Gender- and trauma-related predictors of use of mental health treatment services among primary care patients

Jon D. Elhai, Sarah L. Patrick, Susan Anderson, Jeffrey S. Simons, B. Christopher Frueh

Research output: Contribution to journalArticle

28 Scopus citations

Abstract

Objective: Use of mental health care was investigated as a function of gender, traumatic event frequency, posttraumatic stress disorder (PTSD), and attitudes toward treatment among 194 primary care patients. Methods: Patients were recruited from primary care clinics, administered the Stressful Life Events Screening Questionnaire, PTSD Symptom Scale, Attitudes Toward Seeking Professional Psychological Help-Short Form, and a survey on use of services. Results: Lifetime mental health treatment was related to increased frequency of traumatic events, positive attitudes toward treatment, and probable PTSD. Recent use of mental health care and intensity of use were related to female gender and greater frequency of trauma. Regression models yielded significant associations for trauma frequency, positive treatment attitudes, and female gender. Trauma and PTSD were associated with use more than gender and treatment attitudes were. Conclusions: Use of and adherence to treatment may be improved by targeting attitudes toward treatment.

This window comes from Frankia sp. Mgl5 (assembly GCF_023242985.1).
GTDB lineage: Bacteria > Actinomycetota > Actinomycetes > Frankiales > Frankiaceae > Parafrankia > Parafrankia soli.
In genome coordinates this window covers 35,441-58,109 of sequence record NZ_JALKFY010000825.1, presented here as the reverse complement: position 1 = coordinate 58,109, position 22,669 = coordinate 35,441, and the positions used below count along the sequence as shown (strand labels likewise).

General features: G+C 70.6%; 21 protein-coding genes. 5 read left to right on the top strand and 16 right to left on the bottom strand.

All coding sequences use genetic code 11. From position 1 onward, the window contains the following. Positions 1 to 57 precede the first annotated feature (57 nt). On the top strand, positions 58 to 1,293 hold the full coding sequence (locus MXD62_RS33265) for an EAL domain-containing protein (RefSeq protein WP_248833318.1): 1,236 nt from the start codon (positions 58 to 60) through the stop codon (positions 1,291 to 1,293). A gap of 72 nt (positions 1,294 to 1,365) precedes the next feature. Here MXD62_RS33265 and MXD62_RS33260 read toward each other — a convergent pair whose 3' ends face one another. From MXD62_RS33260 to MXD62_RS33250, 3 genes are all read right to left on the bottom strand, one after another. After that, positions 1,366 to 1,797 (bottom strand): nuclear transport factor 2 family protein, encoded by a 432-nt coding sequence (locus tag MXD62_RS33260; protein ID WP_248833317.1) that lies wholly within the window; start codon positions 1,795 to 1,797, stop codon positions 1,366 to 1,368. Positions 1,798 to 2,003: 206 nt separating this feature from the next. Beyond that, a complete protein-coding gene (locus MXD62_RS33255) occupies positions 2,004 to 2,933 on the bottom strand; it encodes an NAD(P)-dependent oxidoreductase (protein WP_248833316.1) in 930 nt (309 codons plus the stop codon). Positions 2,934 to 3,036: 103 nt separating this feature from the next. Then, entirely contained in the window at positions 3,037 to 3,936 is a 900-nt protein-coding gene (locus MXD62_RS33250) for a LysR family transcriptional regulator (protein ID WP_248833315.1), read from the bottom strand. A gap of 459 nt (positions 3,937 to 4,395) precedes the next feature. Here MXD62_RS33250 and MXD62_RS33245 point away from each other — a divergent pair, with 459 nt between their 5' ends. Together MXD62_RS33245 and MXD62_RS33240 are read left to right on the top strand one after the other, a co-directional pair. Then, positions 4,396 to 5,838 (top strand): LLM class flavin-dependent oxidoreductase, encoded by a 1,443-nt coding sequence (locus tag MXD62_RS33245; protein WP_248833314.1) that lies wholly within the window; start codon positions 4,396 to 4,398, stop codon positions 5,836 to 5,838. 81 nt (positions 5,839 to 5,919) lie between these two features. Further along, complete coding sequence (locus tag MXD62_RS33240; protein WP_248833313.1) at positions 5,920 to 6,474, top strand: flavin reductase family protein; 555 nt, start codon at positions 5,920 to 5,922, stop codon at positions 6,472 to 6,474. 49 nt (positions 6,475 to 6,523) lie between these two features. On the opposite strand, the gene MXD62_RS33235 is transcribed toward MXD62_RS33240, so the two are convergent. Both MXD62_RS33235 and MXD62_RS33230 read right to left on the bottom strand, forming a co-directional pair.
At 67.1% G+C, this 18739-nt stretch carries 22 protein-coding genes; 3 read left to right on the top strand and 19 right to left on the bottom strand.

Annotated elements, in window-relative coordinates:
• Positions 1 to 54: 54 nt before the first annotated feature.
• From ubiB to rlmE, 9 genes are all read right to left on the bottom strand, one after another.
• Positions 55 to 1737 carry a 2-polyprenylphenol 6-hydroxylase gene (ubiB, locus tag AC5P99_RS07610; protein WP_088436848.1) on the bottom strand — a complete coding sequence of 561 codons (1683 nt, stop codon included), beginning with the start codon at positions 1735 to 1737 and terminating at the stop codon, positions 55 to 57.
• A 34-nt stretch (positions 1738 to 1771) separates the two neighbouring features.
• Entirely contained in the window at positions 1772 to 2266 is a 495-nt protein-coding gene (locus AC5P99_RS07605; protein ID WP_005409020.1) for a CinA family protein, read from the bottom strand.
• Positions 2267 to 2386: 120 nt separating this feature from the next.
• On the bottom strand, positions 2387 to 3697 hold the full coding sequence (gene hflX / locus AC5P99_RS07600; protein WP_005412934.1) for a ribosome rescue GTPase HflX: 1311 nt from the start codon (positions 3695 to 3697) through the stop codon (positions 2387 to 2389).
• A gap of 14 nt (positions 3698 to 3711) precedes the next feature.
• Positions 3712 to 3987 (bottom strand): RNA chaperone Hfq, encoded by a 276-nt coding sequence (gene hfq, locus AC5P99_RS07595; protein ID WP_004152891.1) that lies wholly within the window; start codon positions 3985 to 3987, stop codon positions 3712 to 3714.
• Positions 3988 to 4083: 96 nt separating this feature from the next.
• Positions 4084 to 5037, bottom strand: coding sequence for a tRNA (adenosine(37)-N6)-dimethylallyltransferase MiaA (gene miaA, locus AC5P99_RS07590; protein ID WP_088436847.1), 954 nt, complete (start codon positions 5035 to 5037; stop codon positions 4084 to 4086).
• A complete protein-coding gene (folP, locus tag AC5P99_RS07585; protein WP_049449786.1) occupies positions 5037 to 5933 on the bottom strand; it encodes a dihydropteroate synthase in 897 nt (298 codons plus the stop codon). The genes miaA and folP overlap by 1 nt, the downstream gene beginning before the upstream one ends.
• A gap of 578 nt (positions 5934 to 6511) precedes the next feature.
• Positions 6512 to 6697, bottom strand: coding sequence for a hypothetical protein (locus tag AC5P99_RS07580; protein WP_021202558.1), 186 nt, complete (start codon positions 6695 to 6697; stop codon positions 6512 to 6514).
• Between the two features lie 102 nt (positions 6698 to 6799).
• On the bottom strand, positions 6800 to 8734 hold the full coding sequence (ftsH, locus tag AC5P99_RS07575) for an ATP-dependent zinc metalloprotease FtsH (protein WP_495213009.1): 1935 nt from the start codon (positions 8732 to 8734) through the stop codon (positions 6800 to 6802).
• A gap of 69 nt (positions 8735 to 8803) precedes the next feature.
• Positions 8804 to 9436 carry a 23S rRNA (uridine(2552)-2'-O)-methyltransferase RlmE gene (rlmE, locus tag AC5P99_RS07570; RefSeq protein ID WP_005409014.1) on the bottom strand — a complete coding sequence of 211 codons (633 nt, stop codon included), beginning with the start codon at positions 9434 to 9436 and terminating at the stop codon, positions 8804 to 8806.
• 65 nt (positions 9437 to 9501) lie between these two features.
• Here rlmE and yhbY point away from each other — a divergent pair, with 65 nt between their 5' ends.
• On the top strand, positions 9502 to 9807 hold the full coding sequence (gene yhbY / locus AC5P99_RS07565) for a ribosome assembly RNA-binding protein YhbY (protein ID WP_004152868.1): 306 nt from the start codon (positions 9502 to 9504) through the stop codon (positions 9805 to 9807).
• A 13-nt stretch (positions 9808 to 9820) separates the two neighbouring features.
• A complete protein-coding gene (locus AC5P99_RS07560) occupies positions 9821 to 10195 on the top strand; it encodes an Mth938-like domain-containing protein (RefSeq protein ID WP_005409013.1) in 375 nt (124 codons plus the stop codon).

Original languageEnglish (US)
Pages (from-to)1505-1509
Number of pages5
JournalPsychiatric Services
Volume57
Issue number10
DOIs
StatePublished - Oct 2006

ASJC Scopus subject areas

  • Psychiatry and Mental health

Fingerprint Dive into the research topics of 'Gender- and trauma-related predictors of use of mental health treatment services among primary care patients'. Together they form a unique fingerprint.

Cite this